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CIN@SF: Bumgarner picks off a pair of runners in 1st

SAN FRANCISCO -- Once upon a time, as recently as last month, the Giants responded aggressively to the type of challenge they faced on Friday night.

Those Giants seemed to have their postseason tickets punched, but on Friday they continued their swoon with a 6-2 loss to the Reds. A five-run fifth-inning outburst against Madison Bumgarner carried Cincinnati to its 12th victory in 16 games.

San Francisco, which had the Major Leagues' best record as recently as June 16, is 4-13 since June 9. That's the Majors' worst record in that span. The Giants also fell to 1-4 in their current 10-game homestand and absorbed their 10th defeat in their last 12 games at AT&T Park.

Fortunately for them, the second-place Dodgers also lost, preserving their two-game lead in the National League West.

This defeat typified the Giants' slump. Scoring two runs won't win most games. Nor will allowing six.

Said manager Bruce Bochy: "This isn't about hitters not scoring runs or pitchers not having quality starts. It's us as a group. We'll have to come out of this together."

Persistence, catcher Buster Posey said, is the Giants' only avenue toward improvement.

"You just come out and play, and hopefully tomorrow's the day, because you have to do it at some point," Posey said.

The Giants looked especially helpless at the plate in this latest setback. They collected three hits in 8 1/3 innings off Reds starter Johnny Cueto (8-5), who entered the game with the Major Leagues' lowest ERA (1.86) and opponents' batting average (.173). Apologists could cite Cueto's statistics as a legitimate excuse for the Giants' meager offense.

"We raised the guy's ERA tonight," Bochy said, referring to Cueto's game-ending 1.88. "That's how well he's been throwing the ball. You don't expect to score a lot of runs when you face a guy with the lowest ERA in the Majors."

But the Giants used to thrive against the best. They amassed four runs (three earned) on six hits in seven-plus innings against Cubs right-hander Jeff Samardzija on May 26, when he was the one with the Majors' best ERA. They humbled St. Louis righty Adam Wainwright when he bore the same status on May 30, racking up seven runs on eight hits in 4 1/3 innings.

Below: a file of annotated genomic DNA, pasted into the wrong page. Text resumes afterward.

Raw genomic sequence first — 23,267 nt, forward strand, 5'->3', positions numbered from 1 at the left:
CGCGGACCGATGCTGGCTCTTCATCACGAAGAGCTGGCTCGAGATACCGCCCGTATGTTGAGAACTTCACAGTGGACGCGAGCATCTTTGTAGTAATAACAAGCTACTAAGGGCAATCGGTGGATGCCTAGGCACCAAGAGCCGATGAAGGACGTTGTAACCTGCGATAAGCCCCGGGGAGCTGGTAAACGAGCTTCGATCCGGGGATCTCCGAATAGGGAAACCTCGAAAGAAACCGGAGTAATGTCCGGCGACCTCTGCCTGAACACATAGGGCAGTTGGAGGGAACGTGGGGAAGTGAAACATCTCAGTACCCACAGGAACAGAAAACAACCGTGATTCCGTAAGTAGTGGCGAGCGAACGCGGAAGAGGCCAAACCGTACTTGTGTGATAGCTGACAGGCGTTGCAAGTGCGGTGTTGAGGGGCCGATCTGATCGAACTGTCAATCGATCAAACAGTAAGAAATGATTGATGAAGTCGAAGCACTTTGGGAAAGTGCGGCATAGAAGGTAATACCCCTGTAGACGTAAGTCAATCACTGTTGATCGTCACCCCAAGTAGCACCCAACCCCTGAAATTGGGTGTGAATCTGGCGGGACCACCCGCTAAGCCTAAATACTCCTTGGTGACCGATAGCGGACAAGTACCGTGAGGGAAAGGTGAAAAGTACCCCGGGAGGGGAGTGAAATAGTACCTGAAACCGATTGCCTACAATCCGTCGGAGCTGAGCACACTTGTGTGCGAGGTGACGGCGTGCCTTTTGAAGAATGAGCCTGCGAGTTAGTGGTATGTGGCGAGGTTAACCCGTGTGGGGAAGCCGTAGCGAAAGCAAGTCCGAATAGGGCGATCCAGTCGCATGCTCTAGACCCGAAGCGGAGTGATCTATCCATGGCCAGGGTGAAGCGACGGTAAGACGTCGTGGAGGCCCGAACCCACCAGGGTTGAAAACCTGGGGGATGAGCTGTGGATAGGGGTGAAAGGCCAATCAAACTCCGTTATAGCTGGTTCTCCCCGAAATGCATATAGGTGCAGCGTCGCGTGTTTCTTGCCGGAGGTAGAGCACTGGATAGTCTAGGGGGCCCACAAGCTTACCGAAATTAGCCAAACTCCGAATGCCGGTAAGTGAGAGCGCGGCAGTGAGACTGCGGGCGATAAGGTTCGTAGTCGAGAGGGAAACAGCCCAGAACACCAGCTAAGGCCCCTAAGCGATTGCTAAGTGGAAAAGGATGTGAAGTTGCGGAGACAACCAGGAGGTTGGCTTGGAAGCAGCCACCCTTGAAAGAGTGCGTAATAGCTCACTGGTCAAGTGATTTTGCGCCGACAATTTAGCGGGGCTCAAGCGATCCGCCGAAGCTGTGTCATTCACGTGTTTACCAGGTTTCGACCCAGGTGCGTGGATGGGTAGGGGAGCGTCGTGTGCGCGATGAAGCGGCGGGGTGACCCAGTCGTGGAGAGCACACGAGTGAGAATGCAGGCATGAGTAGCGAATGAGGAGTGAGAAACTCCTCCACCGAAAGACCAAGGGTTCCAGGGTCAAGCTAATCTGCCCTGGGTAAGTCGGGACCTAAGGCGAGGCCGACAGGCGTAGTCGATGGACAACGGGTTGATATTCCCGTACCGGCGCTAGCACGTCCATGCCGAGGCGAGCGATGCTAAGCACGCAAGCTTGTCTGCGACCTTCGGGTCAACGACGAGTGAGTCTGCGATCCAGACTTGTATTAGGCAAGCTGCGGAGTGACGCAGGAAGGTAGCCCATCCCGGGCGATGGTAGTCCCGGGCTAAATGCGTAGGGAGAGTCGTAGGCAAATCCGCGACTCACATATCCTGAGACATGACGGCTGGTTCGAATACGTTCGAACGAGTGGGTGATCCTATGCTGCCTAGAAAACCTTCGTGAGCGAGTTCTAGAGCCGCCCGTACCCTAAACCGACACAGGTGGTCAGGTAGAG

The anticipated pitching standoff between Cueto and Bumgarner lasted four shutout innings. Then came the Reds' big fifth, which marked only the fourth time in Bumgarner's career that he yielded five runs or more in a frame.

No. 8 hitter Zack Cozart, whose single in the fifth inning broke a scoreless tie in Thursday's series opener, duplicated the feat. Then, with runners on first and second and one out, Posey pounced on Cueto's bunt and threw to third base, hoping for a force play. But Chris Heisey slid in safely, loading the bases and setting up Billy Hamilton's two-run bloop single to right field. Todd Frazier and Jay Bruce added RBI singles. That accounted for all the scoring off Bumgarner (9-5), who lasted six innings.

Bumgarner didn't feel as though the Reds treated him roughly.

"There might have been a couple that weren't that good a pitch, but for the most part, I feel like we were making [good] pitches and they were just getting hits. So that's a frustrating time," Bumgarner said.

Posey agreed, saying, "The balls weren't really … being hit [on bad pitches]. It seemed like [the Reds] got a little more aggressive the second or third time through [the batting order] and just were able to put some hits together."

Posey also acknowledged that he should have sought the sure out on Cueto's bunt.

"Obviously, in hindsight, I wish I would have thrown that ball to first," he said.

Though half the game remained, the outcome was essentially decided.

"We knew in that inning if we could just put up a couple, Cueto was on top of his game," Cozart said. "It was a big inning for us, and Cueto took care of the rest."

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